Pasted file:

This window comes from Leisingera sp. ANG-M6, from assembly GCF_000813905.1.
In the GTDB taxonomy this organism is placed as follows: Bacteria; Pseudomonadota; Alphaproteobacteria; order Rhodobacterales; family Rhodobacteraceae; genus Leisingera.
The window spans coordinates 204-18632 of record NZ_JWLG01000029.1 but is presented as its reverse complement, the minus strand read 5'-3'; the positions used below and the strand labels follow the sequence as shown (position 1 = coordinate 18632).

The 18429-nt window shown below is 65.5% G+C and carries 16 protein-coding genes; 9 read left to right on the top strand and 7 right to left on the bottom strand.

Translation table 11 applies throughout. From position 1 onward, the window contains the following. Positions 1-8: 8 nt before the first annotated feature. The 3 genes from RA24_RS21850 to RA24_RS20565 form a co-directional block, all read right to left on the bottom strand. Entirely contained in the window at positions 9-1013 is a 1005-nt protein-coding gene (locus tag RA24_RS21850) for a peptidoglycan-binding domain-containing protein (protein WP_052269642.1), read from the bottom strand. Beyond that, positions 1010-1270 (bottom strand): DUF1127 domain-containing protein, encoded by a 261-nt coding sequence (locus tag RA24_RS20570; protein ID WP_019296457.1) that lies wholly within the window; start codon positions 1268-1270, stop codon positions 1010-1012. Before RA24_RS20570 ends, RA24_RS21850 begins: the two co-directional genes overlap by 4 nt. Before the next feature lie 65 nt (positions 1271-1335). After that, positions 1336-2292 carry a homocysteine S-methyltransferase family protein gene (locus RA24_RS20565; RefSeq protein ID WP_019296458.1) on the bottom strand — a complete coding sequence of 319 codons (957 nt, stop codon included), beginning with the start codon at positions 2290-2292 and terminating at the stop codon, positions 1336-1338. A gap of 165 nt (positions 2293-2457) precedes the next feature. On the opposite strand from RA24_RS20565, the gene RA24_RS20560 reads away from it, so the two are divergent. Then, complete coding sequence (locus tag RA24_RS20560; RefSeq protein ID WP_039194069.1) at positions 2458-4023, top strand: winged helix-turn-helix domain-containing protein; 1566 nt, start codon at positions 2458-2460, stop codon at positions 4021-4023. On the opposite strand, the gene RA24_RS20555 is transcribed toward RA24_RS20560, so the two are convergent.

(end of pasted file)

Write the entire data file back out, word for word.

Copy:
This window comes from Leisingera sp. ANG-M6, from assembly GCF_000813905.1.
In the GTDB taxonomy this organism is placed as follows: Bacteria; Pseudomonadota; Alphaproteobacteria; order Rhodobacterales; family Rhodobacteraceae; genus Leisingera.
The window spans coordinates 204-18632 of record NZ_JWLG01000029.1 but is presented as its reverse complement, the minus strand read 5'-3'; the positions used below and the strand labels follow the sequence as shown (position 1 = coordinate 18632).

The 18429-nt window shown below is 65.5% G+C and carries 16 protein-coding genes; 9 read left to right on the top strand and 7 right to left on the bottom strand.

Translation table 11 applies throughout. From position 1 onward, the window contains the following. Positions 1-8: 8 nt before the first annotated feature. The 3 genes from RA24_RS21850 to RA24_RS20565 form a co-directional block, all read right to left on the bottom strand. Entirely contained in the window at positions 9-1013 is a 1005-nt protein-coding gene (locus tag RA24_RS21850) for a peptidoglycan-binding domain-containing protein (protein WP_052269642.1), read from the bottom strand. Beyond that, positions 1010-1270 (bottom strand): DUF1127 domain-containing protein, encoded by a 261-nt coding sequence (locus tag RA24_RS20570; protein ID WP_019296457.1) that lies wholly within the window; start codon positions 1268-1270, stop codon positions 1010-1012. Before RA24_RS20570 ends, RA24_RS21850 begins: the two co-directional genes overlap by 4 nt. Before the next feature lie 65 nt (positions 1271-1335). After that, positions 1336-2292 carry a homocysteine S-methyltransferase family protein gene (locus RA24_RS20565; RefSeq protein ID WP_019296458.1) on the bottom strand — a complete coding sequence of 319 codons (957 nt, stop codon included), beginning with the start codon at positions 2290-2292 and terminating at the stop codon, positions 1336-1338. A gap of 165 nt (positions 2293-2457) precedes the next feature. On the opposite strand from RA24_RS20565, the gene RA24_RS20560 reads away from it, so the two are divergent. Then, complete coding sequence (locus tag RA24_RS20560; RefSeq protein ID WP_039194069.1) at positions 2458-4023, top strand: winged helix-turn-helix domain-containing protein; 1566 nt, start codon at positions 2458-2460, stop codon at positions 4021-4023. On the opposite strand, the gene RA24_RS20555 is transcribed toward RA24_RS20560, so the two are convergent.